News from the Editor's Desk

March 2012, no. 339

News from the Editor's Desk

March 2012, no. 339


Enter the Jolley Prize

Exponents of short fiction will have until 31 May to enter the ABR Elizabeth Jolley Short Story Prize. This year’s prize money is divided three ways. The winner will again receive $5000; the two place-getters will receive $2000 and $1000. Last year, the inaugural Jolley Prize attracted almost 1300 entries.

Multiple entries are fine. A separate entry form is needed for each entry, but please note that you can send us a single cheque (we don’t require separate ones). Past winners Gregory Day and Maria Takolander will judge the Prize with Mark Gomes, the Deputy Editor. The winners will be announced, and their short stories published, in our September Fiction issue.

Entry forms are also available online or via the ABR office: (03) 9429 6700.

ABR warmly acknowledges the continuing support of ABR Patron Mr Ian Dickson, who makes the Jolley Prize possible.



Peter Porter Poetry Prize

A final count revealed that we had received almost 800 entries in this year’s Peter Porter Poetry Prize. Our two judges, Judith Beveridge and David McCooey, have shortlisted five poems, which appear in this issue. The five shortlisted poets are Anne Elvey, Michael Farrell, Toby Finch, Gareth Robinson, and Annamaria Weldon.

Toby Fitch’s beguiling poem ‘Oscillations’ posed some challenges and prompted audacious thoughts of our first centrefold.

The winner of the Peter Porter Poetry Prize – which honours the great Australian poet (1929–2010) – will be named in the April issue.




Don Anderson, in his forthcoming review of American critic Alfred Kazin’s brilliant journals, wonders if Peter Craven and Geordie Williamson are secret diarists. Peter Rose, our Editor, keeps a diary. Rashly perhaps, he has agreed to publish lengthy extracts from his 2011 diary. These extracts all relate to literary happenings: prizes, launches, festivals, travels, reading, commissioning, and a bewildering number of dinners. Far too lengthy (and frivolous) for publication in the print edition, they now appear in ABR Online Edition.

Online subscribers – and the many readers who access ABR Online Edition via universities and public libraries – will begin to see an increasing number of additional features and creative writing. We will post topical articles and reviews in the lead-up to their appearance in print form. Two features from the new issue – Claudia Hyles’s timely letter from the Jaipur Literary Festival, and John Rickards’s elegant review of the MTC production of Ray Lawler's Summer of the Seventeenth Doll– appeared online in February.



Beyond Calibre

Calibre winners – like the ABR Patrons’ Fellows – have a special status at ABR. Some of them have gone on to develop their winning essays in various ways. Elisabeth Holdsworth, our inaugural winner in 2007, chose to fictionalise parts of her family’s remarkable story in Those Who Come After, published by Picador.

Rachel Robertson, who shared the Calibre Prize in 2008, has chosen a more conventional path in her first book, a memoir of her son’s autism. The title is Reaching One Thousand. As in the original essay of the same name, the dialogue between mother and son (‘Ben’) is pitch-perfect and often poignant. Carmel Bird reviews Reaching One Thousand (Black Inc.) here. We have ten copies to give away to new or renewing subscribers.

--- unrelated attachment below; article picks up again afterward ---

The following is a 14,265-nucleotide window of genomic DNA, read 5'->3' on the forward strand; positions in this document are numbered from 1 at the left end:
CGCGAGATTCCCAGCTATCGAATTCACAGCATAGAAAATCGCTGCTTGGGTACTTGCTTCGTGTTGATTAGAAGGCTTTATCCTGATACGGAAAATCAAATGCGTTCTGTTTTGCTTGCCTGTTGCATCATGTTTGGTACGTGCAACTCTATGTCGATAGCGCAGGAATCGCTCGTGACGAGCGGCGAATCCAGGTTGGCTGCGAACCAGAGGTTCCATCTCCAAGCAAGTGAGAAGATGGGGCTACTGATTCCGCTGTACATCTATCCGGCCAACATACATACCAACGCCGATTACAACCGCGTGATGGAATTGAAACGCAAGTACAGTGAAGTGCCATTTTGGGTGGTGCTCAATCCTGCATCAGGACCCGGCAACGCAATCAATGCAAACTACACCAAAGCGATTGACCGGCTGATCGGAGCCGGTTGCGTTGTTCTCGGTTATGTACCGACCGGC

Oz Lit is ‘rested’

Stephanie Guest’s article on the teaching of Australian literature at the University of Melbourne, which appeared last month, has generated much comment on our website and Facebook page – largely admiring and similarly incredulous. Ken Gelder, defending his department’s performance, assured us that Australian literature was merely resting in 2011. This month we publish letters from two senior colleague of his, Barbara Creed and Kevin Brophy, and a response from Stephanie Guest.


Peter Conrad

Peter Conrad – critic, memoirist, film and literary historian, famous polymath, one of Tasmania’s most brilliant exports – is our guest on Open Page. We will review Dr Conrad’s new and typically erudite study of Wagner versus Verdi in a coming issue.

Next month, he will review Patrick White’s fascinating, unfinished novella The Hanging Garden, which Random House is publishing in time for the centenary of White’s birth in May.



Decisions, decisions

This month’s pool of giveaways is unusually rich, even by ABR’s standards. We have ten signed copies of each of the following titles for prompt new subscribers: As I Was Saying, by Robert Dessaix (Random House) which Jane Goodall reviews here; Summer of the Seventeenth Doll, by Ray Lawler (Currency Press, see here), and Crimson Crop, a new poetry collection from Peter Rose (UWA Publishing).

A further twenty renewing subscribers will receive a double pass to the film Coriolanus – adapted from Shakespeare’s tragedy – starring Ralph Fiennes and Vanessa Redgrave (thanks to Icon Film). Call us now on (03) 9429 6700 to subscribe and nominate your preferred prize.




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